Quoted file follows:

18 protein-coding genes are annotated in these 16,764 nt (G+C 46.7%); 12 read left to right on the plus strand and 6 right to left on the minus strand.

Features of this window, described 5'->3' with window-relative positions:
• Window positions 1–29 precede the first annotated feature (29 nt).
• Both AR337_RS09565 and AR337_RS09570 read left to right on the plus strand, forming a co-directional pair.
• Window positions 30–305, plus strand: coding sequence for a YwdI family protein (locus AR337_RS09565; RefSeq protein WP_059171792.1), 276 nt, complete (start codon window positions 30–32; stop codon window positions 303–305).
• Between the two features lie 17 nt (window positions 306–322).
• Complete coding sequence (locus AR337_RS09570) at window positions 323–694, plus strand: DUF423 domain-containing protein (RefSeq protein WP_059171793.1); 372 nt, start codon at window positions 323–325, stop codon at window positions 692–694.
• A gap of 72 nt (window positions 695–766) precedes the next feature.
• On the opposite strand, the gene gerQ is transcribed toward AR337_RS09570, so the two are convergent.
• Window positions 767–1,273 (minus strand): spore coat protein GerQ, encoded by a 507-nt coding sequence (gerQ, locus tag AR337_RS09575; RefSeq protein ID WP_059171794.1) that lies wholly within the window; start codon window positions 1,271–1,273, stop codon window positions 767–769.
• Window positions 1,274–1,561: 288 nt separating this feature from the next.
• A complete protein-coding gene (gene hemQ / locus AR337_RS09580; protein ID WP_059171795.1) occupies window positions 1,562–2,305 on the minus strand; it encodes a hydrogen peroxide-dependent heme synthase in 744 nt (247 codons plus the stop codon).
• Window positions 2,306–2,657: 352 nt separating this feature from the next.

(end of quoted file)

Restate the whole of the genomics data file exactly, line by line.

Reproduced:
18 protein-coding genes are annotated in these 16,764 nt (G+C 46.7%); 12 read left to right on the plus strand and 6 right to left on the minus strand.

Features of this window, described 5'->3' with window-relative positions:
• Window positions 1–29 precede the first annotated feature (29 nt).
• Both AR337_RS09565 and AR337_RS09570 read left to right on the plus strand, forming a co-directional pair.
• Window positions 30–305, plus strand: coding sequence for a YwdI family protein (locus AR337_RS09565; RefSeq protein WP_059171792.1), 276 nt, complete (start codon window positions 30–32; stop codon window positions 303–305).
• Between the two features lie 17 nt (window positions 306–322).
• Complete coding sequence (locus AR337_RS09570) at window positions 323–694, plus strand: DUF423 domain-containing protein (RefSeq protein WP_059171793.1); 372 nt, start codon at window positions 323–325, stop codon at window positions 692–694.
• A gap of 72 nt (window positions 695–766) precedes the next feature.
• On the opposite strand, the gene gerQ is transcribed toward AR337_RS09570, so the two are convergent.
• Window positions 767–1,273 (minus strand): spore coat protein GerQ, encoded by a 507-nt coding sequence (gerQ, locus tag AR337_RS09575; RefSeq protein ID WP_059171794.1) that lies wholly within the window; start codon window positions 1,271–1,273, stop codon window positions 767–769.
• Window positions 1,274–1,561: 288 nt separating this feature from the next.
• A complete protein-coding gene (gene hemQ / locus AR337_RS09580; protein ID WP_059171795.1) occupies window positions 1,562–2,305 on the minus strand; it encodes a hydrogen peroxide-dependent heme synthase in 744 nt (247 codons plus the stop codon).
• Window positions 2,306–2,657: 352 nt separating this feature from the next.